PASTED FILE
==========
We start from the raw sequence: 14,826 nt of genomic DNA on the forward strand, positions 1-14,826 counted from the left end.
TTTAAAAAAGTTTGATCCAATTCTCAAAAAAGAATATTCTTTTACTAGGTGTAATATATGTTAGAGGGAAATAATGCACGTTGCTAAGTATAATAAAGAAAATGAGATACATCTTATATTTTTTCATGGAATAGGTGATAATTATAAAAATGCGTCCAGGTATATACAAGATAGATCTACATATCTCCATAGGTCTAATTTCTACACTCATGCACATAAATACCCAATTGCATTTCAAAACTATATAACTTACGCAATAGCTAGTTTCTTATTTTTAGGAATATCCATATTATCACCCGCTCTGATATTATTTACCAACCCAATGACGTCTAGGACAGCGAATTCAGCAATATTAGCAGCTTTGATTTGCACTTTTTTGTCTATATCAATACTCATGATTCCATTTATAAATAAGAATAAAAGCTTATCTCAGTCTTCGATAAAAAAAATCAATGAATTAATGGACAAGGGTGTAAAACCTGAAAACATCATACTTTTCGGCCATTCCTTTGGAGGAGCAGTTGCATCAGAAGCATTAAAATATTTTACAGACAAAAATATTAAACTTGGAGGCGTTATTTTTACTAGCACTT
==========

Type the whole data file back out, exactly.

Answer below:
We start from the raw sequence: 14,826 nt of genomic DNA on the forward strand, positions 1-14,826 counted from the left end.
TTTAAAAAAGTTTGATCCAATTCTCAAAAAAGAATATTCTTTTACTAGGTGTAATATATGTTAGAGGGAAATAATGCACGTTGCTAAGTATAATAAAGAAAATGAGATACATCTTATATTTTTTCATGGAATAGGTGATAATTATAAAAATGCGTCCAGGTATATACAAGATAGATCTACATATCTCCATAGGTCTAATTTCTACACTCATGCACATAAATACCCAATTGCATTTCAAAACTATATAACTTACGCAATAGCTAGTTTCTTATTTTTAGGAATATCCATATTATCACCCGCTCTGATATTATTTACCAACCCAATGACGTCTAGGACAGCGAATTCAGCAATATTAGCAGCTTTGATTTGCACTTTTTTGTCTATATCAATACTCATGATTCCATTTATAAATAAGAATAAAAGCTTATCTCAGTCTTCGATAAAAAAAATCAATGAATTAATGGACAAGGGTGTAAAACCTGAAAACATCATACTTTTCGGCCATTCCTTTGGAGGAGCAGTTGCATCAGAAGCATTAAAATATTTTACAGACAAAAATATTAAACTTGGAGGCGTTATTTTTACTAGCACTT